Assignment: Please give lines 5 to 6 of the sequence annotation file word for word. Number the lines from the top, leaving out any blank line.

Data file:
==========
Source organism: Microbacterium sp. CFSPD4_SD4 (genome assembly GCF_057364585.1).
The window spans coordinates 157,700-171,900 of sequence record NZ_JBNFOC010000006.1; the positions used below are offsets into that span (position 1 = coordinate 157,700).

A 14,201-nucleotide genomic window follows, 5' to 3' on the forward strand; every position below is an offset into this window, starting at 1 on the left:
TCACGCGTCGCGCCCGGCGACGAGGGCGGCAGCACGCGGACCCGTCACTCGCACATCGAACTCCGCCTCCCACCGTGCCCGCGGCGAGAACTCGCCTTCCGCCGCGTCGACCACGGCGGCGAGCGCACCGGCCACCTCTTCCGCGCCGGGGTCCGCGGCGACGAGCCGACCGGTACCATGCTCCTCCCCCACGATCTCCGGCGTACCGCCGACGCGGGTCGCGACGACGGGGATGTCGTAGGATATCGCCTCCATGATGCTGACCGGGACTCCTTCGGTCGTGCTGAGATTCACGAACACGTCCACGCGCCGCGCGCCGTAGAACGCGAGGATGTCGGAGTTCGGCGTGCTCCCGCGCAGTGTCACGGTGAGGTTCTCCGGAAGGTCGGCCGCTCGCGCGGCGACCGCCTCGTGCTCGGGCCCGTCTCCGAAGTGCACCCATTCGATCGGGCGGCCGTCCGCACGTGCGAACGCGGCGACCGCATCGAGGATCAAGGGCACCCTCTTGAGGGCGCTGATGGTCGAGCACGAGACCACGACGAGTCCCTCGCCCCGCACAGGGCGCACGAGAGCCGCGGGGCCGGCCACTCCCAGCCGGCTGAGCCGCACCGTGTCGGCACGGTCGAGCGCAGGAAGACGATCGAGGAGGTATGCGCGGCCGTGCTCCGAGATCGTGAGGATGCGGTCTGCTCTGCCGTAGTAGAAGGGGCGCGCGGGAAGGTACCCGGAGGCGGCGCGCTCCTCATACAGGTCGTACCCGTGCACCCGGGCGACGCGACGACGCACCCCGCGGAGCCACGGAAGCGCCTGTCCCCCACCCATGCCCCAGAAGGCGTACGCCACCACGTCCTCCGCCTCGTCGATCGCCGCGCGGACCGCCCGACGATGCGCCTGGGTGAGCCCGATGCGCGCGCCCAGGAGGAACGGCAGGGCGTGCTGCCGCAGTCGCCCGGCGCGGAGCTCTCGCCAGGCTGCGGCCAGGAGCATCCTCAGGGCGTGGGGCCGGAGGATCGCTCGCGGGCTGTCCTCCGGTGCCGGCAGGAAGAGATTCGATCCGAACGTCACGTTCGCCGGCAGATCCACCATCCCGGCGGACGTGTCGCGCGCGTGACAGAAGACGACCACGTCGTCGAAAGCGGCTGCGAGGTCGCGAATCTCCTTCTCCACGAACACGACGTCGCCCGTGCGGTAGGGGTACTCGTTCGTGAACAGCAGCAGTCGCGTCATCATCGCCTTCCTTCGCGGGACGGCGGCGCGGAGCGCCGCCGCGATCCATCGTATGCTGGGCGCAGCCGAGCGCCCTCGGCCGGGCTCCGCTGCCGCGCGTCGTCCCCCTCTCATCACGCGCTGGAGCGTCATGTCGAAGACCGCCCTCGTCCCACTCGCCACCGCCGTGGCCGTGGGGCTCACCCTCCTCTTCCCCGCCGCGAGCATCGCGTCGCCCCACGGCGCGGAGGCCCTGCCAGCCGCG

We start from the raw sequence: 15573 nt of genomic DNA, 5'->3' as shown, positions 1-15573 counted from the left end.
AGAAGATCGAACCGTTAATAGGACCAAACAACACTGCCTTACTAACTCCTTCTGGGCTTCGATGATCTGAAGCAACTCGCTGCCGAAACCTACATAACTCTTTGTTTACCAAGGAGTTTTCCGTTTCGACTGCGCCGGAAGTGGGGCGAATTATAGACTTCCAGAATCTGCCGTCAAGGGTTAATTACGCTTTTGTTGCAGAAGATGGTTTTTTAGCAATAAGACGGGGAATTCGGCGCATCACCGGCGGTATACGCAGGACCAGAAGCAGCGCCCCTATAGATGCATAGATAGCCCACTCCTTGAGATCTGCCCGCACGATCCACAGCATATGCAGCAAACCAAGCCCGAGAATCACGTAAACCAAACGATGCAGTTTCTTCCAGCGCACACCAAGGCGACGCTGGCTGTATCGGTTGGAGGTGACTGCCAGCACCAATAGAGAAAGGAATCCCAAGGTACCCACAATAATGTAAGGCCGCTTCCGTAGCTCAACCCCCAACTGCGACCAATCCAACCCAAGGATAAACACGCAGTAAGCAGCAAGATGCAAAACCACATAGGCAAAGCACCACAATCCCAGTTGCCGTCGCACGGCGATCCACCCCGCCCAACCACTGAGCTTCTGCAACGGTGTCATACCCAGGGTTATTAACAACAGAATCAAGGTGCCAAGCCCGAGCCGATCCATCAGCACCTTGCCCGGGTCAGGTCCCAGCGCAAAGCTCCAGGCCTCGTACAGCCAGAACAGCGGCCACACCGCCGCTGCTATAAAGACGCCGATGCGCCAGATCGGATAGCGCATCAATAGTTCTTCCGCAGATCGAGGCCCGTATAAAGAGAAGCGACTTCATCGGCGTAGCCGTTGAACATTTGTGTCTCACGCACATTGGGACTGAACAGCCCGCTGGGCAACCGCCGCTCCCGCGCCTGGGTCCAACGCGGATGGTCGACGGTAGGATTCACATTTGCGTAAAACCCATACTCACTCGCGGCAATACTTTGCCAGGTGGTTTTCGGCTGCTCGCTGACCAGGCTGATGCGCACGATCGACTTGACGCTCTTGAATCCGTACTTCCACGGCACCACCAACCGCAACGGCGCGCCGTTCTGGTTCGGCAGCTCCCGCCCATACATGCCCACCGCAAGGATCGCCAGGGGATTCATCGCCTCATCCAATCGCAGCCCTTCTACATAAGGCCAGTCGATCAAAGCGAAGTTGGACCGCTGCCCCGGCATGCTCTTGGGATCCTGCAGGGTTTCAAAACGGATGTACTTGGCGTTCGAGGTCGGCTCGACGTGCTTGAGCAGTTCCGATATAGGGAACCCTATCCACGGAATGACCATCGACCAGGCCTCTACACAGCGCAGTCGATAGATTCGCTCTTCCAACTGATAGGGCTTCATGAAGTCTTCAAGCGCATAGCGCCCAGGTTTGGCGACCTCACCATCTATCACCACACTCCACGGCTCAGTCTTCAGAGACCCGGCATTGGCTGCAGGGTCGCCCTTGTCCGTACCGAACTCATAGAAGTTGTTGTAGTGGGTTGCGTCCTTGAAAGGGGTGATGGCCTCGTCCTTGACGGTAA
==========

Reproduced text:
We start from the raw sequence: 15573 nt of genomic DNA, 5'->3' as shown, positions 1-15573 counted from the left end.
AGAAGATCGAACCGTTAATAGGACCAAACAACACTGCCTTACTAACTCCTTCTGGGCTTCGATGATCTGAAGCAACTCGCTGCCGAAACCTACATAACTCTTTGTTTACCAAGGAGTTTTCCGTTTCGACTGCGCCGGAAGTGGGGCGAATTATAGACTTCCAGAATCTGCCGTCAAGGGTTAATTACGCTTTTGTTGCAGAAGATGGTTTTTTAGCAATAAGACGGGGAATTCGGCGCATCACCGGCGGTATACGCAGGACCAGAAGCAGCGCCCCTATAGATGCATAGATAGCCCACTCCTTGAGATCTGCCCGCACGATCCACAGCATATGCAGCAAACCAAGCCCGAGAATCACGTAAACCAAACGATGCAGTTTCTTCCAGCGCACACCAAGGCGACGCTGGCTGTATCGGTTGGAGGTGACTGCCAGCACCAATAGAGAAAGGAATCCCAAGGTACCCACAATAATGTAAGGCCGCTTCCGTAGCTCAACCCCCAACTGCGACCAATCCAACCCAAGGATAAACACGCAGTAAGCAGCAAGATGCAAAACCACATAGGCAAAGCACCACAATCCCAGTTGCCGTCGCACGGCGATCCACCCCGCCCAACCACTGAGCTTCTGCAACGGTGTCATACCCAGGGTTATTAACAACAGAATCAAGGTGCCAAGCCCGAGCCGATCCATCAGCACCTTGCCCGGGTCAGGTCCCAGCGCAAAGCTCCAGGCCTCGTACAGCCAGAACAGCGGCCACACCGCCGCTGCTATAAAGACGCCGATGCGCCAGATCGGATAGCGCATCAATAGTTCTTCCGCAGATCGAGGCCCGTATAAAGAGAAGCGACTTCATCGGCGTAGCCGTTGAACATTTGTGTCTCACGCACATTGGGACTGAACAGCCCGCTGGGCAACCGCCGCTCCCGCGCCTGGGTCCAACGCGGATGGTCGACGGTAGGATTCACATTTGCGTAAAACCCATACTCACTCGCGGCAATACTTTGCCAGGTGGTTTTCGGCTGCTCGCTGACCAGGCTGATGCGCACGATCGACTTGACGCTCTTGAATCCGTACTTCCACGGCACCACCAACCGCAACGGCGCGCCGTTCTGGTTCGGCAGCTCCCGCCCATACATGCCCACCGCAAGGATCGCCAGGGGATTCATCGCCTCATCCAATCGCAGCCCTTCTACATAAGGCCAGTCGATCAAAGCGAAGTTGGACCGCTGCCCCGGCATGCTCTTGGGATCCTGCAGGGTTTCAAAACGGATGTACTTGGCGTTCGAGGTCGGCTCGACGTGCTTGAGCAGTTCCGATATAGGGAACCCTATCCACGGAATGACCATCGACCAGGCCTCTACACAGCGCAGTCGATAGATTCGCTCTTCCAACTGATAGGGCTTCATGAAGTCTTCAAGCGCATAGCGCCCAGGTTTGGCGACCTCACCATCTATCACCACACTCCACGGCTCAGTCTTCAGAGACCCGGCATTGGCTGCAGGGTCGCCCTTGTCCGTACCGAACTCATAGAAGTTGTTGTAGTGGGTTGCGTCCTTGAAAGGGGTGATGGCCTCGTCCTTGACGGTAA